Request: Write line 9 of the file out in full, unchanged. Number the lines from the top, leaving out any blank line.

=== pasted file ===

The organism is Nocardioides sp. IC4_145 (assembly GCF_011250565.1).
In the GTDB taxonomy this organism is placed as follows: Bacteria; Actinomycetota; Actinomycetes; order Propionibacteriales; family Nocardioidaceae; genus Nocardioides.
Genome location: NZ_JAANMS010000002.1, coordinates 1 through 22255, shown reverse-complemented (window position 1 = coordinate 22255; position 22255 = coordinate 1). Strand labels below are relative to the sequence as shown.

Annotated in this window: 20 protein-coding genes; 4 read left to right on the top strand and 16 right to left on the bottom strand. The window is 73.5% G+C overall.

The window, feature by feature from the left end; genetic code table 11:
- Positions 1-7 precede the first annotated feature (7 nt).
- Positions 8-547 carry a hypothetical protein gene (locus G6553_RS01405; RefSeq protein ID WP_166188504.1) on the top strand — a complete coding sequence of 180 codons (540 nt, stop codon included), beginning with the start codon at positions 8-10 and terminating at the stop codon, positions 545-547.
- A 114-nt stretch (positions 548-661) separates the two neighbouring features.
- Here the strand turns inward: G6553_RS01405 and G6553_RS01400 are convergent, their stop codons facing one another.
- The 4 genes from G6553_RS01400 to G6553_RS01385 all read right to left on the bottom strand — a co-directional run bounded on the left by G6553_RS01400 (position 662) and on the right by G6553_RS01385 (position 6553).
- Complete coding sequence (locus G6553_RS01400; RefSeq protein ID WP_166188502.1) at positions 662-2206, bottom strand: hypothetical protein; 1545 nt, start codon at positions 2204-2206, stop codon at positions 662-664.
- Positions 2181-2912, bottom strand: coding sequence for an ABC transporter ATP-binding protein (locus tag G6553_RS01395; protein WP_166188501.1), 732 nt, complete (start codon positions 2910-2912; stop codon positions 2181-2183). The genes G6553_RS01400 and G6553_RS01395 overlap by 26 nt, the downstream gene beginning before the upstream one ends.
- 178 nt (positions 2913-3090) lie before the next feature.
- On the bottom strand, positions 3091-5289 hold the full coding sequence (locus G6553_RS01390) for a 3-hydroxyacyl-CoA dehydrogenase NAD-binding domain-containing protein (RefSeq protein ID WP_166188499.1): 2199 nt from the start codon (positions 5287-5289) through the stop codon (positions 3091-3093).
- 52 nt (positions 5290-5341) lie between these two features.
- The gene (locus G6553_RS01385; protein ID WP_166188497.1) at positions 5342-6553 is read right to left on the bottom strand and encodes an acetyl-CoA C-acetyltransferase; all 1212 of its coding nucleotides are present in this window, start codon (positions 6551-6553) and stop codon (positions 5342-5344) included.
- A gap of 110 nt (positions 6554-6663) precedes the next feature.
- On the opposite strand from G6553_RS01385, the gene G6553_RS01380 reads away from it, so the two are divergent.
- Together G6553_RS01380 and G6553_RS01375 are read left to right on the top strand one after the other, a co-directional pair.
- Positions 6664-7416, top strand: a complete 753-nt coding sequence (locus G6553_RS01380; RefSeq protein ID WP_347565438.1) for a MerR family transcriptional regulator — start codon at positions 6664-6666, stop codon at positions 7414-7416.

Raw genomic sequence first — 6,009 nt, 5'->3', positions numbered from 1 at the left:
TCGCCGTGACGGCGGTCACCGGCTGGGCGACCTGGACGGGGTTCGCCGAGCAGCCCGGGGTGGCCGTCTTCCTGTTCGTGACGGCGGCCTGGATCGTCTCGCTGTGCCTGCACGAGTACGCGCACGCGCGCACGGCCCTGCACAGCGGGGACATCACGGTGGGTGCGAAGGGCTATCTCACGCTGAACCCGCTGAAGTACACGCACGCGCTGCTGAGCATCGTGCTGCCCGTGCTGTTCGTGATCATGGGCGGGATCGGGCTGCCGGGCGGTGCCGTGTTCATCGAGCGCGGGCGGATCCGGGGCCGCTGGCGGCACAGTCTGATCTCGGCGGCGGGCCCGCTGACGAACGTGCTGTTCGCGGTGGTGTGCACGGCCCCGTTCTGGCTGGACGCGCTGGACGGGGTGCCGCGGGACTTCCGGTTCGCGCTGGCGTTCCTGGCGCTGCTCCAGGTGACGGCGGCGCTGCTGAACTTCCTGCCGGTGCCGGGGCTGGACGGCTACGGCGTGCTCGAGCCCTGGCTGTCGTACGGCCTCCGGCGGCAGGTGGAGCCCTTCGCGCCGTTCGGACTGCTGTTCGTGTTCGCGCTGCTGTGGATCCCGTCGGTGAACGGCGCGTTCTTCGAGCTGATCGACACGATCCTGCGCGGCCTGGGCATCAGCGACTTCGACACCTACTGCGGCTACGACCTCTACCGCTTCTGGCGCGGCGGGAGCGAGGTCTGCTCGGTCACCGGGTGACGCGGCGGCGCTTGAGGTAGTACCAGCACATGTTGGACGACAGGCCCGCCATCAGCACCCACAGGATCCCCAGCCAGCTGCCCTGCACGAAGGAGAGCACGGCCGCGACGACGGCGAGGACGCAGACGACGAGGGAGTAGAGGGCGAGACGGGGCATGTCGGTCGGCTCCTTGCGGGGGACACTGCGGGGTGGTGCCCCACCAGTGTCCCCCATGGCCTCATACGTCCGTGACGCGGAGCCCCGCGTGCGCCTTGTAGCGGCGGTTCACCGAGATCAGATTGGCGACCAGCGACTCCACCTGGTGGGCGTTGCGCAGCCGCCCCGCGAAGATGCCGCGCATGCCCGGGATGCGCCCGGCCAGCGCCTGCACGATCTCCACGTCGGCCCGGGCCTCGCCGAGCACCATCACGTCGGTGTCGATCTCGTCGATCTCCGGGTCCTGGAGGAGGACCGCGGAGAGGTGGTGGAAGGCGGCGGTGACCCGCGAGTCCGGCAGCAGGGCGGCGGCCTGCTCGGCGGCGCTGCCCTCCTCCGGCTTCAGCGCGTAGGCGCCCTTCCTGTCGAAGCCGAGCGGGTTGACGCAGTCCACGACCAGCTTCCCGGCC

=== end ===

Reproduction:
- Here the strand turns inward: G6553_RS01405 and G6553_RS01400 are convergent, their stop codons facing one another.